Summer quickly disappeared from most New Yorkers minds recently as the temperature began to plummet, and fashionable fall fashions started to resurface around the city. It was the perfect setting for Ralph Lauren’s new spokesperson, Avicii, to make music history at Radio City Music Hall. September 27th wasn’t just an ordinary Thursday in New York City. Up until this moment, no other DJ has had the opportunity to play such an iconic venue. For Avicii, the idea was “unbelievable”, but to the fans it was something much more. It was the opportunity to be permanently placed into Avicii’s heart forever, because for him it was more than just another show… this was historic.
Radio City has offered countless sold out concerts, plays and events since the 1930’s. This was completely different than anything that building has ever seen. Never would it have imagined young men and women, frolicking around the main hall in neon and glow sticks. The sounds of the Swedish superstar DJ would soon be blasting through the hall. History was about to be made on this Wednesday and Thursday nights.
As the doors opened around 7:00, thousands of jolly fans scattered around the building. Since the show itself didn’t begin till about 8:00, there was plenty of time to browse around and admire the beautiful venue. Radio City was ready. The fans were ready. Let’s start this party!
Cazzette made their way to the black empty stage at exactly 8pm. Decks were turned on and this party was officially under way. As the crowd continued to pile into their seats, the main stage remained pitch black with one small light aimed directly down onto the Swedish DJs. Their song, “Beam Me Up”, definitely got the crowd moving. It seemed pretty fitting that they played their own dubby version of “Nigga’s In Paris” (Cazzette & Ash 'That Shit Cray' Mix). Even still, Sebastian Furrer and Alexander Björklund knew that this was strictly a warm up set. With absolutely no lights and the volume being nearly a quarter of what Avicii’s was; it was just a way for Cazzette to be a part of history.
There was a 15-minute intermission following Cazzette’s set. As all the lights turned completely on for one last time, it was clearly visible that Radio City was at full capacity. There was energy in the crowd that was simply unmatchable and so indescribable, it would give people goose bumps just thinking about it. The above mezzanines were so packed and wild, that it was close to impossible not to turn around frequently and admire the raging crowd. Finally, all the lights were shut off and the two huge curtains that draped the stage so elegantly slowly began to open.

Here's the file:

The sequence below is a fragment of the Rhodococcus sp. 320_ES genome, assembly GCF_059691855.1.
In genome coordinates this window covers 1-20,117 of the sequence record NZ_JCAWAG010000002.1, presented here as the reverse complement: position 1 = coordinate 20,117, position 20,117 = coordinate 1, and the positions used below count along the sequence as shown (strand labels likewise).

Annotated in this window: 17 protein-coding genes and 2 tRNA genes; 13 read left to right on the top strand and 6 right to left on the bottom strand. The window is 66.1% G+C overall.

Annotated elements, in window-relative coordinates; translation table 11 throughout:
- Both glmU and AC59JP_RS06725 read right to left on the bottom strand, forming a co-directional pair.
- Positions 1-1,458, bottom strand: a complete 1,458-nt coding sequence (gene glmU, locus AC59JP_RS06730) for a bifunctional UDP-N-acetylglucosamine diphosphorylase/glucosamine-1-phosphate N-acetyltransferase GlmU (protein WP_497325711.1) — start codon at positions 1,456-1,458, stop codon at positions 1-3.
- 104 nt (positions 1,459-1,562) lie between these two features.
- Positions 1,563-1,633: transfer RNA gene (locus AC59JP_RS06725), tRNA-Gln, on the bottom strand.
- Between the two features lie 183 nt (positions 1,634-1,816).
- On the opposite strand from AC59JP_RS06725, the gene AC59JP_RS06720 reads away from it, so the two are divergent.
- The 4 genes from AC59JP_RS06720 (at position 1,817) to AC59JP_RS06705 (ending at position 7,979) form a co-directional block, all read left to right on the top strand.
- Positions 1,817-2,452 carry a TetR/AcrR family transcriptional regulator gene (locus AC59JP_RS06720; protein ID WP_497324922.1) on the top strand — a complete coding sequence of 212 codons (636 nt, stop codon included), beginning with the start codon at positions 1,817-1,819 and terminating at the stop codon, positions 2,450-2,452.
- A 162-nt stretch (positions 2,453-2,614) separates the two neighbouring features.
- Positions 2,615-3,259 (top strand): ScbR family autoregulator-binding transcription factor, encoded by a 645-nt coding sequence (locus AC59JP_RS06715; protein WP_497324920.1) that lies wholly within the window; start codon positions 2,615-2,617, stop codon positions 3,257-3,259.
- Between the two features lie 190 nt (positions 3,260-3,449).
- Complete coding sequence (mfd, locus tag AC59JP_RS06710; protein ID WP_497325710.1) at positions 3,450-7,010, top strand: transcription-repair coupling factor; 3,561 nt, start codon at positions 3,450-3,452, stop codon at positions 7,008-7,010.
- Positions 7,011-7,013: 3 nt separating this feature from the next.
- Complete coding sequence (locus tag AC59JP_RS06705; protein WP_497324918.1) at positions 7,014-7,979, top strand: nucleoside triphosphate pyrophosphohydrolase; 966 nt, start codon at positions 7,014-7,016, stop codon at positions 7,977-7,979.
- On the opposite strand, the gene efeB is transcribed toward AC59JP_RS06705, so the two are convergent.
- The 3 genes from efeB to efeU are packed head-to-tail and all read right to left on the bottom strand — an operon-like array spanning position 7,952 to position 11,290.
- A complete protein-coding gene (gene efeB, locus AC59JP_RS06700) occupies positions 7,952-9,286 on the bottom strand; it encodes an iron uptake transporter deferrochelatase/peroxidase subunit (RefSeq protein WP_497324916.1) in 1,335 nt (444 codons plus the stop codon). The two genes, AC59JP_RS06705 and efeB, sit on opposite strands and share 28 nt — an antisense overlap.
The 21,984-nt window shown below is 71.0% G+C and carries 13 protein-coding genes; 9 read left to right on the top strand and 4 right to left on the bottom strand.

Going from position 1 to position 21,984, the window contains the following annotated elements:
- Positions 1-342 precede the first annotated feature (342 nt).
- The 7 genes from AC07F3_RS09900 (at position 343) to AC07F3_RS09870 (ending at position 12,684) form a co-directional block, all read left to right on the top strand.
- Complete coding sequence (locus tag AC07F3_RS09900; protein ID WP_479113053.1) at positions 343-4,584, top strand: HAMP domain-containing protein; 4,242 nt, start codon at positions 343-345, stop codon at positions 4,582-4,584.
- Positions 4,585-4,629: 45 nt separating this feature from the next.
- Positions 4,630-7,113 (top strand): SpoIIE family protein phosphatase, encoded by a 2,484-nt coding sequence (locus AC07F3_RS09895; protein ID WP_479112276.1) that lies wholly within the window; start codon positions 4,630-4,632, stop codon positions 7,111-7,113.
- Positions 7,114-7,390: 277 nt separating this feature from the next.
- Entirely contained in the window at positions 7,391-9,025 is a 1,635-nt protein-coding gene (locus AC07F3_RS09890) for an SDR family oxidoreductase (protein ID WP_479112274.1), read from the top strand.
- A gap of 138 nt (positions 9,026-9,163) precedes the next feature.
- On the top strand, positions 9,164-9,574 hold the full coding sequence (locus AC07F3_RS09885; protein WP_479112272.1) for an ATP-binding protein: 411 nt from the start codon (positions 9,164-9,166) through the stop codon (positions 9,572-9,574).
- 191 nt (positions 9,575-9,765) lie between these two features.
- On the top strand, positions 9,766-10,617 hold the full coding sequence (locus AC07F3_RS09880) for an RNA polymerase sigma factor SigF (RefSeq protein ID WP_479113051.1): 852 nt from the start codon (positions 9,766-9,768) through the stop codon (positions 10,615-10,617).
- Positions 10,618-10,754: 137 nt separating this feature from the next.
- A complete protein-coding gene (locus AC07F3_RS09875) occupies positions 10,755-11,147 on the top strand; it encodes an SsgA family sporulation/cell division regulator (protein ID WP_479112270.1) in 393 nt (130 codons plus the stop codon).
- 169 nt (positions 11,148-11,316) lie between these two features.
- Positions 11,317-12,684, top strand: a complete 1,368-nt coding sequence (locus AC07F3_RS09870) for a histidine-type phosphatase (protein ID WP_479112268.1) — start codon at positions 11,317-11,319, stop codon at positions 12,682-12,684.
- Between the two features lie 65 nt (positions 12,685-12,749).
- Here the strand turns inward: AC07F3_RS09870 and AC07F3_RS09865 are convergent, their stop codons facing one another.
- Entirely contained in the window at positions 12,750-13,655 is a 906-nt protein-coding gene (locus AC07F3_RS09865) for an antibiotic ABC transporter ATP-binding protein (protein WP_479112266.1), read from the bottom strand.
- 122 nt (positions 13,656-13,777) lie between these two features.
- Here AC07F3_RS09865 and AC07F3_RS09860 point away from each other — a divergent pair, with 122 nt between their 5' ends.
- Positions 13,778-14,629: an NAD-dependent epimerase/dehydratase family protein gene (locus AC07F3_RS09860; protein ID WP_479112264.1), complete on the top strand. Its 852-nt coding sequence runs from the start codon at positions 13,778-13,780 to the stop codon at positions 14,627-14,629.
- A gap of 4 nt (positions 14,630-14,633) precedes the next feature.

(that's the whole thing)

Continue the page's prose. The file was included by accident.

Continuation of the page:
Avicii was finally about to give New York exactly what they had been craving. It was around 9pm when Tim Bergling finally ascended to the top of the “Avicii dome”. Maybe he should Trademark that? Anyways the room was still pitch-black, but the lower half of this
monstrous face began filling up slowly with a white light.
A slow enticing melody began to play, like powerful theme music in a movie. This made way for the 1971 classic “Baba O’ Riley” by the Who, which sent scattered rainbow patches quickly throughout the huge head. As the lyrics were quickly mixed into “Penguin” by Avicii, more lights began turning on below and above the decks. There was one row of red lights on the bottom, with two additional rows up top. The lights seemed as if they had a mind of their own, bouncing around vigorously, waiting for the next beat to drop. As “Penguin” began to slowly wind down and the classical vocals reached its peak, there was silence for a second. Then “Bong” by Deniz Koyu dropped massively, sending screams and roars and hands and arms and glow sticks and vibrations and… I think you get the point. The crowd was insane, as if they were rioting in place, staring at a spectacular much greater than the Rockettes. The only thing more unpredictable than the crowd, was Avicii himself.
After he mixed “Bong” into his own “Fade into Darkness”, it was straight heavy, hard hitting electro beats from there on out. He dropped that into a much more underrated song by The Sleeze called, “I Am The Greatest”. Then all of sudden, the face turned blue and small square buttons started lighting up two at a time. The fast paced, “Superlove” started shooting yellow laser lights everywhere. Once the Lenny Kravitz vocals came on, the lasers vanished and the head went straight white. The following songs included “The Veldt” by Deamau5, Avicii’s “Seek Bromance”, and “Silhouettes”, Robyn’s “Hang With Me” (Avicii Club Mix), “Dancing In My Head” (Eric Turner vs. Avicii) Avicii's Been Cursed Remix, David Guetta and Avicii’s masterpiece, “Sunshine”, and of course, “Levels”.
Avicii put on a show no one else could match, just because of the talented producer he is. Some DJs have a certain style about them that separates them from the rest. There are only a select few in this elite group, but Avicii is definitely one of them. He had two hours to give New York everything he had. He dropped other tracks like “Don’t You Worry Child” and “Antidote” by Swedish House Mafia, even “She Wolf” by David Guetta. The man literally played everything you could possibly ask for. My favorite song of the night hands down was Avicii’s “Go Deep” (Torro Torro Remix). Radio City just absolutely exploded as soon as it dropped.
The fans wanted an encore. They wanted more. Avicii gave them Kernkraft 400’s “Zombie Nation”, to send everyone home knowing that their mind just got blown.
You knew right from the beginning that Avicii had brought something very special with him to Radio City that day. His set was breathtaking and absolutely unbelievable. It wasn’t the usual soft, regular, tired out vocals set we normally hear. He took Radio City by the throat and showed it who was boss that night. For two magical nights in New York City, Tim Bergling was on top of the world.
-Justin Marchese for EDMNYC